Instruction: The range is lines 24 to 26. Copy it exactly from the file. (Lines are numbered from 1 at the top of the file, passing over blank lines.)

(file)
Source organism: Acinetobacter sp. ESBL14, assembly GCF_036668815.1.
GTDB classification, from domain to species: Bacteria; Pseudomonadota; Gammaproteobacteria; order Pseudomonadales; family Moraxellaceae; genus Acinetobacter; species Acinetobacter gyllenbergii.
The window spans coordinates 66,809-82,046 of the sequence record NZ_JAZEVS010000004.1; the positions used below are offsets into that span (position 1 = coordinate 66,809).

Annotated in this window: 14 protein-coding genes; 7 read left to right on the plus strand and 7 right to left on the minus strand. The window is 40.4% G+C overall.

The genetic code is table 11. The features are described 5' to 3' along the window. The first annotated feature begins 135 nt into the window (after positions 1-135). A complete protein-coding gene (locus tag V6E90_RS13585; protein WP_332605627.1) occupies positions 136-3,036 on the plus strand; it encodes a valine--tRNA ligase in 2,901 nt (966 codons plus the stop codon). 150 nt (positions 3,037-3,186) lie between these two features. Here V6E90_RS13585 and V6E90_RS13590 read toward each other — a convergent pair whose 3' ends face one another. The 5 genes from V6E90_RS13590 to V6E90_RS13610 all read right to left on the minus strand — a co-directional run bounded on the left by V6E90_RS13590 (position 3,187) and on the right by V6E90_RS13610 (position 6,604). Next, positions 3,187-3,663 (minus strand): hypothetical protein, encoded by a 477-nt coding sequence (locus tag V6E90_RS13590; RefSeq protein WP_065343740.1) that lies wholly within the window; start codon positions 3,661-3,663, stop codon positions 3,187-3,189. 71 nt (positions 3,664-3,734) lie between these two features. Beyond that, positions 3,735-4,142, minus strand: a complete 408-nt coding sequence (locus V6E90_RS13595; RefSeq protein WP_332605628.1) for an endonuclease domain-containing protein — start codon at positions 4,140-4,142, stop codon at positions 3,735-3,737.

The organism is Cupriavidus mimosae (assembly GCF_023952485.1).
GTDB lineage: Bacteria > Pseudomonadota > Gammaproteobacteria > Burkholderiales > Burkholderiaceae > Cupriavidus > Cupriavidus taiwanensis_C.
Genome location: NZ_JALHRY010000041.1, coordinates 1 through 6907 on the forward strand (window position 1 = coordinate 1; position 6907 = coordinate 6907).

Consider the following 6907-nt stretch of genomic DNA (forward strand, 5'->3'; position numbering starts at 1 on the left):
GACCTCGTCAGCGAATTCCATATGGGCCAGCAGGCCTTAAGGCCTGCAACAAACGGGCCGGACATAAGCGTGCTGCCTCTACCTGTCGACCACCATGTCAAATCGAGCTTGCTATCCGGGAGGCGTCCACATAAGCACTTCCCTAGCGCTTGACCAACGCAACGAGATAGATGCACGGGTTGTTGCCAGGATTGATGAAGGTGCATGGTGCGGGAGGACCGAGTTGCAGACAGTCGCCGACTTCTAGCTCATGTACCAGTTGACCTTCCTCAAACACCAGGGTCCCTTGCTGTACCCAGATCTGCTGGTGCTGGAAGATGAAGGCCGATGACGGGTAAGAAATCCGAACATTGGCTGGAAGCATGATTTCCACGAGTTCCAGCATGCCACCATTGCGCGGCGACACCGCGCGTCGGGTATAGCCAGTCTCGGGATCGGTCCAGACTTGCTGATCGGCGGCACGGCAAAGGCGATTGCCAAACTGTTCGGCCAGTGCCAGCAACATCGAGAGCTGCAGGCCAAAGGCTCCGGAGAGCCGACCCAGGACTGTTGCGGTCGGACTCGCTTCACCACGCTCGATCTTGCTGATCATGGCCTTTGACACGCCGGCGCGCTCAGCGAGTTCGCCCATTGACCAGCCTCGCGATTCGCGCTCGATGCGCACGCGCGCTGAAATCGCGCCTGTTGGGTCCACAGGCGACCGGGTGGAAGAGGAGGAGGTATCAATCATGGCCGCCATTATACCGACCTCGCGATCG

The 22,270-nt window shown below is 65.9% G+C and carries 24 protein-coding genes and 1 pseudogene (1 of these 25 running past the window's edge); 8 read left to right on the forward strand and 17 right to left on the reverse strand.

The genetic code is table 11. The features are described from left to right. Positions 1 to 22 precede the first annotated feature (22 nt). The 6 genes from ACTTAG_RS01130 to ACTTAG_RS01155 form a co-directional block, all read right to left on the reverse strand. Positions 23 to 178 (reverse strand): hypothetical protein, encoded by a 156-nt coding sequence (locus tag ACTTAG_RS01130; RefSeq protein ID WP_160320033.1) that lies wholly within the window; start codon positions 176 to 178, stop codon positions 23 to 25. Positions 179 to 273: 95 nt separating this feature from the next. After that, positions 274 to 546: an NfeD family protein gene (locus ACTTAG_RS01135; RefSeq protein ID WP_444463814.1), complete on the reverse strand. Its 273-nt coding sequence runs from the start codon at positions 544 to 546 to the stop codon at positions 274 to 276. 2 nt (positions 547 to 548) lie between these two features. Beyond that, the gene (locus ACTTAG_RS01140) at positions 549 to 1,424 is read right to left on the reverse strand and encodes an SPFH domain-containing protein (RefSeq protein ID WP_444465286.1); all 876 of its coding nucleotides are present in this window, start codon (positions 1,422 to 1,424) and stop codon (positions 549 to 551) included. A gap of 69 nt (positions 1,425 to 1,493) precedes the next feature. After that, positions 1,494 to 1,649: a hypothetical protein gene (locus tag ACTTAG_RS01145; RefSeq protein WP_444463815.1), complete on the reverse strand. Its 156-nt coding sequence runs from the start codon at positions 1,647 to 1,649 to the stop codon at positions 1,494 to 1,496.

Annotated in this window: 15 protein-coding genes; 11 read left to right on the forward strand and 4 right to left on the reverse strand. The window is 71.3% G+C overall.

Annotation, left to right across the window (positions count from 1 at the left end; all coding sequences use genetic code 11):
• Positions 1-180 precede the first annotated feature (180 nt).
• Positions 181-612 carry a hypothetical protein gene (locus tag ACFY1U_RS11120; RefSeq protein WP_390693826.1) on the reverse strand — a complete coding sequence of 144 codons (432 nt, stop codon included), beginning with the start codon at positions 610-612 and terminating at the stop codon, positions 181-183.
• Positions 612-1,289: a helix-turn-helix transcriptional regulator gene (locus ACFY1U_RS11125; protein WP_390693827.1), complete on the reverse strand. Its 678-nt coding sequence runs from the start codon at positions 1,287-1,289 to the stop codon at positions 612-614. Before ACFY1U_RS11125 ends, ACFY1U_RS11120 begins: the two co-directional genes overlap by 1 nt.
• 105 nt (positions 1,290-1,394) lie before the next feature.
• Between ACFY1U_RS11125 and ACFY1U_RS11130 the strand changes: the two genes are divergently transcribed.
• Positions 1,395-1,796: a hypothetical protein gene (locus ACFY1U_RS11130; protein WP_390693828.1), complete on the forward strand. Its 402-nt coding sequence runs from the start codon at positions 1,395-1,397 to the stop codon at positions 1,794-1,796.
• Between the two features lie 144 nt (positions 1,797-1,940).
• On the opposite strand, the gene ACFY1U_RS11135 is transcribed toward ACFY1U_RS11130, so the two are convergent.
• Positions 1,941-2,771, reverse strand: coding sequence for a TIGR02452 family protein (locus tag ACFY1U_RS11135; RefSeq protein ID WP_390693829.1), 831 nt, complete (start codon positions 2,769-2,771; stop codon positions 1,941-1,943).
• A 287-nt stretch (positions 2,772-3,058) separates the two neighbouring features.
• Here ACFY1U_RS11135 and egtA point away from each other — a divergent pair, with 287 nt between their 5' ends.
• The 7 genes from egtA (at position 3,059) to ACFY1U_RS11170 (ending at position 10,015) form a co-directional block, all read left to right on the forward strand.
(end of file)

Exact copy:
• A 287-nt stretch (positions 2,772-3,058) separates the two neighbouring features.
• Here ACFY1U_RS11135 and egtA point away from each other — a divergent pair, with 287 nt between their 5' ends.
• The 7 genes from egtA (at position 3,059) to ACFY1U_RS11170 (ending at position 10,015) form a co-directional block, all read left to right on the forward strand.